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The General Court are hereby empowered to make alterations in the power and jurisdiction of the Courts of common pleas and General Sessions of the peace respectively; or if they shall judge it necessary for the public good, to abolish those Courts, or either of them, and invest such other courts as they may establish, with the jurisdiction and powers now vested in the Courts of common pleas and Courts of General Sessions of the peace, as the General Court may from time to time judge expedient for the due administration of law and justice.


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And it shall be the duty of the General Court to vest in such Court or Courts of law as to them may appear expedient, the power of granting new trials, or a trial after judgment, either upon verdict of a Jury, default, non-suit, or complaint for affirmation of judgment, in all cases where substantial justice has not been done (except as before excepted) in such manner and under such restrictions and regulations as to the General Court may appear for the public good;Provided, application be made for such reviews or trial within one year from the rendition of judgment.



For the more effectually preserving the proper separation of the three great powers of Government agreeably to the 37th article in the Bill of rights, the power of hearing and deciding in causes of equity shall be vested either in some judicial Court or Courts, or in some Court to be established specially for that purpose: Provided, no power shall be granted to any such Courts incompatible with the Bill of rights and Constitution; and the powers of said Courts shall be limited and defined by express laws — and no suit in equity shall be sustained where clear and adequate remedy may be had at law.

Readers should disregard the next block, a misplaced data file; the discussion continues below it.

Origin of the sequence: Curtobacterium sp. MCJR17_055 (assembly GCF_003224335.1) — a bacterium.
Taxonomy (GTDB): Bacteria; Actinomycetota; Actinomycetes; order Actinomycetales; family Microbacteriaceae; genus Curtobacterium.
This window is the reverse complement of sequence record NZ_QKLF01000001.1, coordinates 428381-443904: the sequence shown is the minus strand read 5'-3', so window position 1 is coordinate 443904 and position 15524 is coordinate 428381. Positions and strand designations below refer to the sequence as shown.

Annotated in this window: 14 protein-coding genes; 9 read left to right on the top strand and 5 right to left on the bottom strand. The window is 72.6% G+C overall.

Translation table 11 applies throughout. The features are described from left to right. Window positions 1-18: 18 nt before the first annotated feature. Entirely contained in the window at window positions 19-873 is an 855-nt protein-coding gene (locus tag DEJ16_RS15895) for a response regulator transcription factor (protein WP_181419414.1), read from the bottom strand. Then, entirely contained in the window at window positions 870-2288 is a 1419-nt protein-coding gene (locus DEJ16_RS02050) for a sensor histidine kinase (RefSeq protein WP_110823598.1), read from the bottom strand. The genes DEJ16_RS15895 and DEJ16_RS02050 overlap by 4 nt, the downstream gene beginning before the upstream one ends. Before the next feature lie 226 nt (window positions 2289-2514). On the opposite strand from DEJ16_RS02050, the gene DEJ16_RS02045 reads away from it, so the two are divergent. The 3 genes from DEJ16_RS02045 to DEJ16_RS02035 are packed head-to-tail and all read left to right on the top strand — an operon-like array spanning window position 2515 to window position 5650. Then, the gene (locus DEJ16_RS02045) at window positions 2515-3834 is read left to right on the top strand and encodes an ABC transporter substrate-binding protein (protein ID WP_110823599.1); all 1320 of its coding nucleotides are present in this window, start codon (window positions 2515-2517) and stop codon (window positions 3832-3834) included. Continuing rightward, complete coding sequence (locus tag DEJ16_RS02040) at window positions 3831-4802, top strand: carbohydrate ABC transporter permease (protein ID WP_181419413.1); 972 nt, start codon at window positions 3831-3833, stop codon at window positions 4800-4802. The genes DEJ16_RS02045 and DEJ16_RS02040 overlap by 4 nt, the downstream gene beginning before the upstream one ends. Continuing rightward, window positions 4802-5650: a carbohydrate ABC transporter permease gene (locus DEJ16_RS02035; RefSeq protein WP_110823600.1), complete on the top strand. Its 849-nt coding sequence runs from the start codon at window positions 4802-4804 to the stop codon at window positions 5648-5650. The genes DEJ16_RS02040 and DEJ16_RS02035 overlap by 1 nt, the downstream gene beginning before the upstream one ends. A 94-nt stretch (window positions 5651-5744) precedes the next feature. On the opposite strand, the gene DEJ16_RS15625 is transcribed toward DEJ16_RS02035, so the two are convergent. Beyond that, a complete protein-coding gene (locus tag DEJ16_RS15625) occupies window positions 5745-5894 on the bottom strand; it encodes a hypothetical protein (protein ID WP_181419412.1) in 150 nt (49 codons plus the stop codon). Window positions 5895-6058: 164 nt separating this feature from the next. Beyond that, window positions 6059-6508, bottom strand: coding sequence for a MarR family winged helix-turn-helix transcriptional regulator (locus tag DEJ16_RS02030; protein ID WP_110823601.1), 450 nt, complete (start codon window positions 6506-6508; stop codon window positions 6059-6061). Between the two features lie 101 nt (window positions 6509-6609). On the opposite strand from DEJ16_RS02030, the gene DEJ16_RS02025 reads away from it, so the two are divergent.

The General Court are empowered to give justices of the peace jurisdiction in civil causes when the damages demanded shall not exceed four pounds, and title of real estate is not concerned; but with right of appeal to either party to some other court, so that a trial by Jury in the last resort may be had.


No person shall hold the office of Judge of any Court, or Judge of Probate, or Sheriff of any County after he has attained the age of seventy years.


No Judge of any Court or justice of the peace shall act as attorney, or be of counsel to any party, or originate any civil suit in matters which shall come or be brought before (him) as judge or justice of

the peace.


All matters relating to the Probate of Wills and granting letters of administration, shall be exercised by the Judges of probate in such manner as the Legislature have directed or may hereafter direct - and the judges of probate shall hold their Courts at such place or places on such fixed days as the conveniency of the people may require, and the legislature from time to time appoint.


No judge or register of probate shall be of counsel, act as advocate, or receive any fees as advocate or counsel in any probate business which is pending or may be brought into any Court of Probate, in the county of which he is judge or register.


That the paragraph under the head " CLERKS OF COURT" in the Constitution be expunged, and the following substituted :- viz.


The Judges of the Courts (those of Probate excepted) shall appoint their respective clerks, to hold their office during pleasure. And no such clerk shall act as an attorney, or be of council in any cause in the Court of which he is clerk, nor shall he draw any writ originating a civil action.



That the paragraph in the Constitution under the head, GATES TO CONGRESS," be expunged.


The Oath of allegiance in the Constitution shall be expunged, and the following shall be substituted in lieu thereof:

I, A. B... do solemnly swear that I will bear faith and true allegiance to the State of New Hampshire, and will support the Constitution thereof:

So help me God.


Any person having taken and subscribed the oath of allegiance shall not be obliged to take said oath again.